Mercator K55K

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The Mercator K55K is a type of pocketknife produced in Germany since around 1867. Mercator knives were primarily produced by Hy. Kauffmann, which was operational from 1856 to 1995.[1] The Mercator K55K knife is still produced in Germany by Mercator, now a division of Otter-Messer.


The Mercator K55K is of very simple construction: The handle consists of a folded piece of sheet metal, usually painted black, engraved with the outline of a leaping cat and the legend "K55K", with the second "K" being backwards. The blade has a nail-nick by which it may be grasped to pull it open, and it locks in the open position (a lockback knife), after which it may only be closed by depressing a lever at the back of the knife. As of 2013, the knife can be purchased with a stainless steel or carbon steel blade.[2]

The Mercator's construction is similar to that of the French Douk-Douk knife, in terms of the simple folded-metal handle. However, the Douk-Douk is a slipjoint knife, whereas the K55K is a lockback knife and has a different blade geometry.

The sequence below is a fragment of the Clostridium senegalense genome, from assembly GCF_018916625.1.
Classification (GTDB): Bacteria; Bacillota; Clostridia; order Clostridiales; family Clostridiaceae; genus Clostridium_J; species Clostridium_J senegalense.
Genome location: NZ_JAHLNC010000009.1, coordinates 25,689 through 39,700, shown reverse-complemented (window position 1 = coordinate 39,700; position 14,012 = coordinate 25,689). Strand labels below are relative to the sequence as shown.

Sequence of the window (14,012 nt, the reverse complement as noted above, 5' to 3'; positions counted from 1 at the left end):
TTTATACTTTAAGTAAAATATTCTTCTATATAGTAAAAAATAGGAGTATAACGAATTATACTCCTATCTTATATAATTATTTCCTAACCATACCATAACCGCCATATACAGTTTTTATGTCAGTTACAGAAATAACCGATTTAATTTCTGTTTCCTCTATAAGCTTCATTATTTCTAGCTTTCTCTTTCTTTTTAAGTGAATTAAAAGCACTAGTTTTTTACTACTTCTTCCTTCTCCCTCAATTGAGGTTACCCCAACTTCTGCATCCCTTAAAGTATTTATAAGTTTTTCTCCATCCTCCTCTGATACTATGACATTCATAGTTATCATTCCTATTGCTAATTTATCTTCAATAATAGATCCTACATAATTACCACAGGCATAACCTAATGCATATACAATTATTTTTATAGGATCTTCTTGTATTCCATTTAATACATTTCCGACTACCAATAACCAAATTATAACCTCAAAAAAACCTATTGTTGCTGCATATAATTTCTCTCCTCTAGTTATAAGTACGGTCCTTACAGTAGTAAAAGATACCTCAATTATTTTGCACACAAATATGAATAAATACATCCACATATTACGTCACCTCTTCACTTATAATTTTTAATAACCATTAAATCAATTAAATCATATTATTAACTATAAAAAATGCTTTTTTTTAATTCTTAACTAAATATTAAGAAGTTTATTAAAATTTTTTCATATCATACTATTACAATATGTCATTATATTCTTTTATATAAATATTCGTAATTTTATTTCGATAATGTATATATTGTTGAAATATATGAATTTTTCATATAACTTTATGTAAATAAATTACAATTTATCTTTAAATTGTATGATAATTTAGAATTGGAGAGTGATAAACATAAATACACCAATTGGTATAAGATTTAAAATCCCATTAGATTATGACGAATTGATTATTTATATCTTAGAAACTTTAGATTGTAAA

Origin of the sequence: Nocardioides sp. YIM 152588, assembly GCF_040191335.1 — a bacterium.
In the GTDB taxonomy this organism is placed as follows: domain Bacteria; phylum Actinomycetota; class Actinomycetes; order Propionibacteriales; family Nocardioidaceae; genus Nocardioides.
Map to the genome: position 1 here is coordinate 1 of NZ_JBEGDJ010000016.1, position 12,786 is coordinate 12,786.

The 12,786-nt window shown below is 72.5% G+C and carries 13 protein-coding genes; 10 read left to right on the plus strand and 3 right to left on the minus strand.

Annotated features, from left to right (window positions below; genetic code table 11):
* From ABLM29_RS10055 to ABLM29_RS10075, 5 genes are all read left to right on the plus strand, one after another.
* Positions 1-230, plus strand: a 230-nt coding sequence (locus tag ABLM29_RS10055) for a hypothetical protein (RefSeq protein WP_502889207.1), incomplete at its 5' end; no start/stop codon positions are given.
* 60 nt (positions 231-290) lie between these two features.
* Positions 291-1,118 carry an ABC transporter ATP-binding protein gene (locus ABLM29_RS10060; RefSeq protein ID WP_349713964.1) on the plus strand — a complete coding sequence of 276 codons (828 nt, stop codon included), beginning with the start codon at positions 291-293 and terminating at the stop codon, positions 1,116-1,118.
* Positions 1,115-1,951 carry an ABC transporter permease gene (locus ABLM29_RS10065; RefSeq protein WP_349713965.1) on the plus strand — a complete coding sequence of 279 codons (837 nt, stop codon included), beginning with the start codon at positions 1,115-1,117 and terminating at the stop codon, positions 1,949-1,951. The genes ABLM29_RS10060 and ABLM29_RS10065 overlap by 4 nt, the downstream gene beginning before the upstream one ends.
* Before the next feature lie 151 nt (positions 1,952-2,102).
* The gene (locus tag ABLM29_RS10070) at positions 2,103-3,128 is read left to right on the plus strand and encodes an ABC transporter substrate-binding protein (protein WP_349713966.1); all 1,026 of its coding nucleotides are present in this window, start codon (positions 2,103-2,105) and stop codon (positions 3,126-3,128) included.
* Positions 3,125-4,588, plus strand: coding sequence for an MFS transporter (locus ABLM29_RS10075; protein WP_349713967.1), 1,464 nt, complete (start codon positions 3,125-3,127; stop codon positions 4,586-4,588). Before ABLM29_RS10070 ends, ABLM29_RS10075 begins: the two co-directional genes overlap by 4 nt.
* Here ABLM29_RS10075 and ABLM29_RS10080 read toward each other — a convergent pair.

The designation "K55K" with the inversed second K is a code for the original producers main office in Solingen and the knife model designation. The correct code deciphering according to the website of the current manufacturer would be: "K" for "Kaufmann" (the name of the original producer), "55" for "Hochstraße 55" (the address of the original company residence in Solingen, Germany), and the inversed second "K" (for "Katze" which translates to "cat" - the knife's main emblem). [2]


This knife gained popularity in the United States following World War II, as returning servicemen brought Mercator knives home from Germany. Though some believe that the Mercator K55K was issued to German troops, no evidence of this exists. However, it is probable that many German soldiers privately purchased these knives for their own use.

The Mercator knife also found some popularity with delinquent youths, and by the mid-1960s the "K55K" or "K55" was described as the "weapon of choice among the older teenagers of the South Bronx."[3]

External links[edit]


  1. ^ C. Houston Price, Mark D. Zalesky. Official Price Guide to Collector Knives. Random House, Inc., 2008. ISBN 0-375-72280-7, ISBN 978-0-375-72280-6. Pg 138
  2. ^ Otter-Messer [1]
  3. ^ Geoffrey Canada (13 October 2010). Fist Stick Knife Gun: A Personal History of Violence. Beacon Press. pp. 58–. ISBN 978-0-8070-4462-9. Retrieved 14 March 2013.